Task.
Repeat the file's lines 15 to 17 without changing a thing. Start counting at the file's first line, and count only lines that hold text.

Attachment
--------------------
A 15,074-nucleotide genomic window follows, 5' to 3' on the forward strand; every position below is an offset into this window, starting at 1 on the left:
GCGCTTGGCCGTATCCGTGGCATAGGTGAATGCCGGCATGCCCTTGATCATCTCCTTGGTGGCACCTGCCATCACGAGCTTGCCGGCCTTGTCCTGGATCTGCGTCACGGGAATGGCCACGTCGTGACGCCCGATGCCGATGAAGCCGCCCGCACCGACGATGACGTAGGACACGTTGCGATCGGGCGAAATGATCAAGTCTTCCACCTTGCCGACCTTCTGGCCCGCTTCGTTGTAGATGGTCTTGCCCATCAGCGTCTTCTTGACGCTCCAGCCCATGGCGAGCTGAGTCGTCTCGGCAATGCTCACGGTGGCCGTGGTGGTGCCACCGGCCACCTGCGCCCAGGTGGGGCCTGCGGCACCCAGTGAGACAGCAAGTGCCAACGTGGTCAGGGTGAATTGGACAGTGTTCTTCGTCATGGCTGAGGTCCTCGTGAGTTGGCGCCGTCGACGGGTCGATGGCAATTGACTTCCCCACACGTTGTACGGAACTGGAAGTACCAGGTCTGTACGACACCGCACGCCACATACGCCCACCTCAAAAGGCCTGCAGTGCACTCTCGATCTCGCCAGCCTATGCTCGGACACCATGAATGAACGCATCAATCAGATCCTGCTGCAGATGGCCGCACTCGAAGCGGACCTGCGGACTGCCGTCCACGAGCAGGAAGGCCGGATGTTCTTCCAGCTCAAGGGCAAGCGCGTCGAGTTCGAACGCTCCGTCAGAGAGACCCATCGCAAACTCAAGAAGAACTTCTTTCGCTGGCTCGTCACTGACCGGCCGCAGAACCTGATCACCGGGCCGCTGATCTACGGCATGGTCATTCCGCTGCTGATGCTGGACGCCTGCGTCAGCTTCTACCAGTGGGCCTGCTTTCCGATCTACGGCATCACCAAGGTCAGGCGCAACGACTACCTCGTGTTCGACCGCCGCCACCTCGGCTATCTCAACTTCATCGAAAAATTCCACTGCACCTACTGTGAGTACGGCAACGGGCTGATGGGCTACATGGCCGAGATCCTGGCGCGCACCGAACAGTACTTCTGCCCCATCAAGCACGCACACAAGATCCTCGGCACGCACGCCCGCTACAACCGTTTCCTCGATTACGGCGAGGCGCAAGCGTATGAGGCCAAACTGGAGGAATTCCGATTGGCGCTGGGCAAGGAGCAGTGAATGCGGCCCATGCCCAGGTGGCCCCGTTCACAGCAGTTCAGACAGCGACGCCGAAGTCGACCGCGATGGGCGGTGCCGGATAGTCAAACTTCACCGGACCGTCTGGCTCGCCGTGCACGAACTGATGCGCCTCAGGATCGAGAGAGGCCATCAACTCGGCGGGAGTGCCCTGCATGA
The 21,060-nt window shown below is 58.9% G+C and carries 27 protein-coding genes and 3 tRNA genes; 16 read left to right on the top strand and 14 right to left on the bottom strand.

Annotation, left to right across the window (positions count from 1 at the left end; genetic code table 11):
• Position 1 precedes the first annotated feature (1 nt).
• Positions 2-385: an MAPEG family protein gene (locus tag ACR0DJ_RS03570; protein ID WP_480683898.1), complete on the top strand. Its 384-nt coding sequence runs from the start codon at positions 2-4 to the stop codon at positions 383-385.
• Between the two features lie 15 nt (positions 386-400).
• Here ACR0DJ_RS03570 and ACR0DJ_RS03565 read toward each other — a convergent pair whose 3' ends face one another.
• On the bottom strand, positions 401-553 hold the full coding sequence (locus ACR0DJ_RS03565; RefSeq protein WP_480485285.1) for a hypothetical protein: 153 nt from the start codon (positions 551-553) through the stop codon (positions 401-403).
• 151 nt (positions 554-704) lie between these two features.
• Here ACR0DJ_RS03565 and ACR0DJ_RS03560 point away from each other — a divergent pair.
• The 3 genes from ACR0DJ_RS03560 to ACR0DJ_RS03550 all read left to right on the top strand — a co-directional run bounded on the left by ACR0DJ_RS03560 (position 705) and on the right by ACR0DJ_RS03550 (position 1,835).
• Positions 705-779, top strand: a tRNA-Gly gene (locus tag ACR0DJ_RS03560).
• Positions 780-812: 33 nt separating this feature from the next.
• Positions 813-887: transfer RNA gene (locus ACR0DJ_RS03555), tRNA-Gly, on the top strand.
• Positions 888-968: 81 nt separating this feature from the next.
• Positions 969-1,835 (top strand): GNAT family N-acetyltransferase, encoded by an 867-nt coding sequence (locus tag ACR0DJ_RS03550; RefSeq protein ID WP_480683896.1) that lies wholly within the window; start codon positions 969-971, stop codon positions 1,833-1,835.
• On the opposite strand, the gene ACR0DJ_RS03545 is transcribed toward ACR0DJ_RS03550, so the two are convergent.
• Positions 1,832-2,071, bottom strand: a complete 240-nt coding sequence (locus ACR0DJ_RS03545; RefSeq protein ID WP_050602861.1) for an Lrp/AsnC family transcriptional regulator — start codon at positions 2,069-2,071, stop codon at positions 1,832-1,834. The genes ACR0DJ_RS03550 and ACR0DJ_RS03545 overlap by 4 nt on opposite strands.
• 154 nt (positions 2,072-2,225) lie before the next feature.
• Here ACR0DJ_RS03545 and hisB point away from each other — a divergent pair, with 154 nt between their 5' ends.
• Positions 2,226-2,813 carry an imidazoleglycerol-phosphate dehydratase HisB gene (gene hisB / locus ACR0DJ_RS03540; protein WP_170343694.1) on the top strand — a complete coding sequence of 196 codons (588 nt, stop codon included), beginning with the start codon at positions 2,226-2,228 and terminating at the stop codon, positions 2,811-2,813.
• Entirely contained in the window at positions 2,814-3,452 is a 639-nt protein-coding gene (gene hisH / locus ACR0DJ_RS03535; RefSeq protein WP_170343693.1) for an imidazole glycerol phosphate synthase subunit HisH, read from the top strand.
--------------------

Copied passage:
• Positions 813-887: transfer RNA gene (locus ACR0DJ_RS03555), tRNA-Gly, on the top strand.
• Positions 888-968: 81 nt separating this feature from the next.
• Positions 969-1,835 (top strand): GNAT family N-acetyltransferase, encoded by an 867-nt coding sequence (locus tag ACR0DJ_RS03550; RefSeq protein ID WP_480683896.1) that lies wholly within the window; start codon positions 969-971, stop codon positions 1,833-1,835.